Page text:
Recently, I wrote about crucial decisions that affected wedding planning. I’d now like to look at life-or-death decisions.
By that I mean decisions relating to death.
It’s an understatement, but when someone dies, it can be an extremely difficult time for those left behind. Obviously, just as relationships differ, so will reactions. Many people will be experiencing emotions such as shock, anger, grief or confusion. It is at just such a time, when they’re at their lowest ebb, that they are expected to deal with the funeral (and, potentially, probate or a contested will, etc).
In most cases, help is available. The GP or hospital doctor who signs the death certificate will normally direct you to your next port of call. This is often the Town Hall, where there is more paperwork waiting for you before the death can be registered.
Some Councils (have a look on Google) offer a package that covers everything in one place, and that can make things much easier.
Funeral Directors can normally give advice and guidance.
Registering the death is a legal obligation. A lot of people may be surprised to learn that a funeral is not.
Most people will choose to have a funeral. This may be through choice,or because it’s ‘the done thing’. It may well be in order to achieve closure via a ceremony. You can actually – subject to certain legal regulations – bury your loved one in your garden, if you so choose. The point is that you don’t need to have anything done beyond disposing lawfully of the body. This may certainly save on Funeral Director fees, which can be really quite high.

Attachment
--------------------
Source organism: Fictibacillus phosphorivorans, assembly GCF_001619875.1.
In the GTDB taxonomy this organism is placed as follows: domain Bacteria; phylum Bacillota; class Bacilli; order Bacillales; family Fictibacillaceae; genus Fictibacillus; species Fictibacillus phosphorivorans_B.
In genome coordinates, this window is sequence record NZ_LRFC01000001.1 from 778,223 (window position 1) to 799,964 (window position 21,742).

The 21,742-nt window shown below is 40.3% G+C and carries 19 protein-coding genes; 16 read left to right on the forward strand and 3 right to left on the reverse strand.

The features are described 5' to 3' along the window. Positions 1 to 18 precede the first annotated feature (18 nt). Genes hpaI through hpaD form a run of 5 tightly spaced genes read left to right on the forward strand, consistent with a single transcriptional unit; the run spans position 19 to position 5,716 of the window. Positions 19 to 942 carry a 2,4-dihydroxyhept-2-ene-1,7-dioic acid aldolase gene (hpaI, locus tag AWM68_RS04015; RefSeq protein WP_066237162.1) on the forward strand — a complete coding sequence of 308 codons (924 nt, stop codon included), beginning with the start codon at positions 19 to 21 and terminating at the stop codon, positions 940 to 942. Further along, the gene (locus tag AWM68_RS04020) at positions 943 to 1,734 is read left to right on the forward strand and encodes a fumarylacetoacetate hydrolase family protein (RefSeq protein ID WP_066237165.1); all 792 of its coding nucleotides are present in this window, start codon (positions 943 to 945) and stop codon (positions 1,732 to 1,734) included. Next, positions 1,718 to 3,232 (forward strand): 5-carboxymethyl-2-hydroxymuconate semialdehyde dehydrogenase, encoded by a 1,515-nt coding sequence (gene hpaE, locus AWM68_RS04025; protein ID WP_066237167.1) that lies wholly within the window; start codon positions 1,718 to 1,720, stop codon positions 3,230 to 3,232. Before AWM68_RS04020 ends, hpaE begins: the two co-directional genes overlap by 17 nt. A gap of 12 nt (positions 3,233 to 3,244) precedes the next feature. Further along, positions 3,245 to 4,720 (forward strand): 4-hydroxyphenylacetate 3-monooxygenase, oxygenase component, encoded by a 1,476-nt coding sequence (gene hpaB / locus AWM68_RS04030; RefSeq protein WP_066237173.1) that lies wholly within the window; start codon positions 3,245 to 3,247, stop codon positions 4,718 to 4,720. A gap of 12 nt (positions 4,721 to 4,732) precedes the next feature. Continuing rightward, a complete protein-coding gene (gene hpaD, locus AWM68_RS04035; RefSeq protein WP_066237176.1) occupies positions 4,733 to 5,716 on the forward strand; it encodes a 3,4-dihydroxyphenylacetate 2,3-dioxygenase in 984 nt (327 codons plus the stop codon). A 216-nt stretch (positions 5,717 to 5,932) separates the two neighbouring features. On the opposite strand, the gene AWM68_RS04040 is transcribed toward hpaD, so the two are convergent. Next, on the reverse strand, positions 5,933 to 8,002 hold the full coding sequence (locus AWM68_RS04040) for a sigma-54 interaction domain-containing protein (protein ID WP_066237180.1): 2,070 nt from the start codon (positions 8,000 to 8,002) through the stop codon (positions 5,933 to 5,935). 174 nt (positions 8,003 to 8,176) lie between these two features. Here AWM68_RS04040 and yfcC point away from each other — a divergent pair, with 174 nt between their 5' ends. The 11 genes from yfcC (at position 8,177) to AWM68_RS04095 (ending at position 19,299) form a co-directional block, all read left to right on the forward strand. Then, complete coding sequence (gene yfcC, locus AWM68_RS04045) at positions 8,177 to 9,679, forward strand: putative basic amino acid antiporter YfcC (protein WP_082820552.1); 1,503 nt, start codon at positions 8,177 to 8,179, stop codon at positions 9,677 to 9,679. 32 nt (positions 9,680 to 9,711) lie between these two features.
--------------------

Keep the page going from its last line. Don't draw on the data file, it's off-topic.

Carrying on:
Nonetheless, most will go with a funeral. Of course, you have to decide on a burial (standard or woodland?) or a cremation. The deceased may have left instructions. You may have strong feelings.
How big and grand do you want the funeral to be? What about the wake?
Fully, partly or not religious?
Another fallacy is that the funeral has to be fully religious. Or else, humanist.
What if the deceased totally rejected religion? What if the surviving family does? What if the deceased was agnostic? What if the family is of mixed religious faiths? In such cases, there is real scope for a civil celebrant.
A civil celebrant will visit the family and discuss the possibilities. They will be able to advise and offer suggestions. They will usually aim to make the service a celebration of life (although it will probably include serious and affecting readings and moments). The service will be tailored to your exact requirements and wishes.
Lots of issues to consider, but, as I’ve suggested, help is at hand.
I acknowledge that this article only scratches the surface of the life-or-death decisions, but I hope it raises questions that you may be glad you have faced.